A related consequence of the Spring is the morphing of Al-Qaeda into a political movement. In this regard, Nasr had a slightly different take on the effect of the Arab Spring on Al Qaeda than that of Professor Stephen Zunes, Chair of the University of San Francisco’s Middle East Program and another analyst of the Arab Spring who spoke at Korbel earlier this month. While Zunes suggested that the Arab Spring had somewhat disempowered Al-Qaeda, drawing wind from its sails by demonstrating the power of non violent social movements to achieve political change versus terrorist organisations, Nasr extended this analysis, adding that in response, Al-Qaeda has shifted to take on an increasingly political form. In this regard, Nasr noted that in Syria Al-Qaeda is going by another name, calling itself Jabhat al-Nusra (the al Nusra front).
This outcome, said Nasr, is just one of many that the US did not anticipate. The question now for the US is “how to ride this tiger”. Effectively, the aftermath of the Arab Spring reveals a “big hole in US strategy,” he argues (here echoing Pankaj Mishra, in his recent talk to Korbel). Underlying this is the fact that the US has been accustomed for too long to viewing the Arab world as a unified region, largely dominated by dictators who supported US interests. Within this framework, there was no “Balkan scenario”. Now, however, infighting dominates. As Korbel’s Dean Christopher Hill, the discussant at the event, noted afterwards, the US tends to focus on “politics” above all in considering how to formulate its response to complex situations. In the Middle East, where issues of “faith and identity” come before politics, this subverts a nuanced reaction to the evolving reality in which politics plays a supporting role.
All the while, the “bad economics” which helped bring the Arab Spring to fruition have only gotten worse. What little economic growth there was, what little foreign direct investment, has fallen off precipitously, leaving yet more room for disenfranchisement, discontent and instability. In this regard, Nasr called for more economic and financial engagement from the West, in the form of IMF loans, among other things.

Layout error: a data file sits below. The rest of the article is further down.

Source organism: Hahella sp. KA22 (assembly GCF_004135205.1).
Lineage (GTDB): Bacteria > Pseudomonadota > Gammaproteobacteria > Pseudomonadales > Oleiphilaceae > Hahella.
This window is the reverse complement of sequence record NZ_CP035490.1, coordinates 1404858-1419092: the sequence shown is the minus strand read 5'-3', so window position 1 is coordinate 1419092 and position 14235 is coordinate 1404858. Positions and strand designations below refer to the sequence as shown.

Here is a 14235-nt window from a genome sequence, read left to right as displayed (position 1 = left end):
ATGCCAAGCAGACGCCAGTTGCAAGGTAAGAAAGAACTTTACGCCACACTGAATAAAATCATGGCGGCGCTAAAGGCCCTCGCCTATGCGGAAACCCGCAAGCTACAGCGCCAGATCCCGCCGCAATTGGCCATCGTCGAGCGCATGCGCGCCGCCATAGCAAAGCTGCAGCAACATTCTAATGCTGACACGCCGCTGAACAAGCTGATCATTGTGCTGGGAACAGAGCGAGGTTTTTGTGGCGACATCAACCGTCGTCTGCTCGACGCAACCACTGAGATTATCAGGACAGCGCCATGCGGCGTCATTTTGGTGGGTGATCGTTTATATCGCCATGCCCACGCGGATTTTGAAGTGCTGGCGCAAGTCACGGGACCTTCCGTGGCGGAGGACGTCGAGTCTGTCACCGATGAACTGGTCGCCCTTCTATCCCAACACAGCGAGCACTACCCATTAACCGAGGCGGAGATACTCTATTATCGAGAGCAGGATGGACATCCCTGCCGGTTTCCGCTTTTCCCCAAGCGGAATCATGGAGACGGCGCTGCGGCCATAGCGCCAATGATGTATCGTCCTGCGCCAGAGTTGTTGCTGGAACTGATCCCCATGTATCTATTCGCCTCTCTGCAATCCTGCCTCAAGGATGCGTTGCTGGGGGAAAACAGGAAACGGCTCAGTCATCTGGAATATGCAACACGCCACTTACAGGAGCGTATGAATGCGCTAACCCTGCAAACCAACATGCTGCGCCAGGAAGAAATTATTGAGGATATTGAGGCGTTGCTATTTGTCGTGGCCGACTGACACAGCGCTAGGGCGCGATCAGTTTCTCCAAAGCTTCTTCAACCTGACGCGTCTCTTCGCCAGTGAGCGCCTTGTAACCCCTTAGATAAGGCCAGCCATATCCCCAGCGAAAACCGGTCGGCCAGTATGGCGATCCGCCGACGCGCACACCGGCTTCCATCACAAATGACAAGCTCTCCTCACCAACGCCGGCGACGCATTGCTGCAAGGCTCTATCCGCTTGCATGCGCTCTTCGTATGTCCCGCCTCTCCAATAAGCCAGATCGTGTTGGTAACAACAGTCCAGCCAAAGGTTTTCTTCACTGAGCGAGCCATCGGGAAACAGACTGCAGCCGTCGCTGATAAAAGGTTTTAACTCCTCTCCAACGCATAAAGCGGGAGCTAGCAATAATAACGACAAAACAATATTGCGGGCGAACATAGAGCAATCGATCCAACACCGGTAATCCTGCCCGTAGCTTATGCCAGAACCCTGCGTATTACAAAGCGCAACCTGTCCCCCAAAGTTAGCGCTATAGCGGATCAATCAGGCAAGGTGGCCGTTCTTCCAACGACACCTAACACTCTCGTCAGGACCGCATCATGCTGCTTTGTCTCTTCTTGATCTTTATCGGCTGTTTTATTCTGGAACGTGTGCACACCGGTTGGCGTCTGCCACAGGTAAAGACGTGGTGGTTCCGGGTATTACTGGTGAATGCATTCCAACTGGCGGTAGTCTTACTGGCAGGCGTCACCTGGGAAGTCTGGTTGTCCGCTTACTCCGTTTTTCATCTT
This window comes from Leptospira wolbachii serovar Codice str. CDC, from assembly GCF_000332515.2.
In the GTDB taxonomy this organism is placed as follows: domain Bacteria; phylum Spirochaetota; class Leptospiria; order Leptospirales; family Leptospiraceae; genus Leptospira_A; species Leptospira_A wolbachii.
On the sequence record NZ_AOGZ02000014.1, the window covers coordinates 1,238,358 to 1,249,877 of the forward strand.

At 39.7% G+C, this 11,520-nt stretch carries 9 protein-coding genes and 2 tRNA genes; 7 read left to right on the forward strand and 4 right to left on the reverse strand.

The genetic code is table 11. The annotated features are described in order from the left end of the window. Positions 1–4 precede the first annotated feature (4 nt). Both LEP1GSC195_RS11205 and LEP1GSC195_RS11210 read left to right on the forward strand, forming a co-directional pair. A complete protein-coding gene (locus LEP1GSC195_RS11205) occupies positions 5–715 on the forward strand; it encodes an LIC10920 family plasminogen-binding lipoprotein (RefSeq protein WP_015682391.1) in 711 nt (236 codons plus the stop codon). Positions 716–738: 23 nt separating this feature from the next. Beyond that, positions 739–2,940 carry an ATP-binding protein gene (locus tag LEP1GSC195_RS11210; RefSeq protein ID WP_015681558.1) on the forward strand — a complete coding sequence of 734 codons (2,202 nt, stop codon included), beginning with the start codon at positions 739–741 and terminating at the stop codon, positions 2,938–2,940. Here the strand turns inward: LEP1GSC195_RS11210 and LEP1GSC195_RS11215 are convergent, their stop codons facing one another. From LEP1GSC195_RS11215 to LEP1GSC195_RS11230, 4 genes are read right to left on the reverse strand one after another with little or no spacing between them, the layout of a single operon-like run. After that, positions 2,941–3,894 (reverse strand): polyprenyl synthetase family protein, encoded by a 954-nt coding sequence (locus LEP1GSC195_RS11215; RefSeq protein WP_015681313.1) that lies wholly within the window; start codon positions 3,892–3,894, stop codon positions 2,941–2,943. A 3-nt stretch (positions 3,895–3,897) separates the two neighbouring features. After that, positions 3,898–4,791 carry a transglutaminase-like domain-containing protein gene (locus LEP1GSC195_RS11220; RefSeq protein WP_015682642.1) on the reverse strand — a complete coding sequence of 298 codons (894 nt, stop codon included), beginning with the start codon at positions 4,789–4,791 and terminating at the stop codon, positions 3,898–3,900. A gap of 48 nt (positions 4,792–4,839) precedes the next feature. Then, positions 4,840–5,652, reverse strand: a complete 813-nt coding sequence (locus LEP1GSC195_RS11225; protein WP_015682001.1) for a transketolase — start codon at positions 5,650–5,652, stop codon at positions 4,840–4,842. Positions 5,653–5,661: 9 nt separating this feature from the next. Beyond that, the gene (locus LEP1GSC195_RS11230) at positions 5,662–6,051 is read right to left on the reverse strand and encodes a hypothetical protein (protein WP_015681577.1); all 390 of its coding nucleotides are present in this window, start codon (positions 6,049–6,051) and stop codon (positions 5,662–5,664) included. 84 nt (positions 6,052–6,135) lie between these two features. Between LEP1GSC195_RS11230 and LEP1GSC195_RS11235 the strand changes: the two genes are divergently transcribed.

While I know far too little about the Middle East to critique Nasr’s analysis and recommendations, this issue of the IMF’s role I found challenging, particularly given Nasr’s emphasis on joblessness and declining living standards as major challenges facing the region’s governments. As we have seen in Greece, IMF programs come with conditions – austerity (less government spending), cuts in the public sector (more unemployment). They are painful and mostly induce further social dislocation and instability – not to mention protests and even the rise of extremism. Contary to Nasr’s claim that there has be effectively zero engagement on this level with the Middle East, the IMF has in fact been in talks with Egypt over a bailout, which comes with a massive and politically unpopular austerity package.
I put it to Nasr after the talk that IMF engagement may only lead to more instability in the region (at the very least in the short to medium term). He in turn emphasized that something must be done to turn around the “bad economics” of the Middle East, adding that it should not be the IMF acting alone, but instead the IMF in conjunction with aid packages and other economic support from the US and other western economies. I would still question whether IMF structural adjustment is the most productive answer, if loans came in their usual form. But then again, I’m not the Dean of the John Hopkins School of Advanced International Studies…
(And if anyone comments to ask me why I am writing verbose summaries of the content of events I’m attending instead of writing my actual coursework – I’m flagging you as spam! But no, in all seriousness, it’s called the journalism sickness. I’ve recognised it as a problem, and I’m dealing with it…;)
Posted on February 26, 2013, in Josef Korbel School of International Studies and tagged Arab Spring, Dispensable Nation, Josef Korbel School of International Studies, Middle East, Richard Bulliet, University of Denver Center for Middle East Studies, Vali Nasr. Bookmark the permalink. 1 Comment.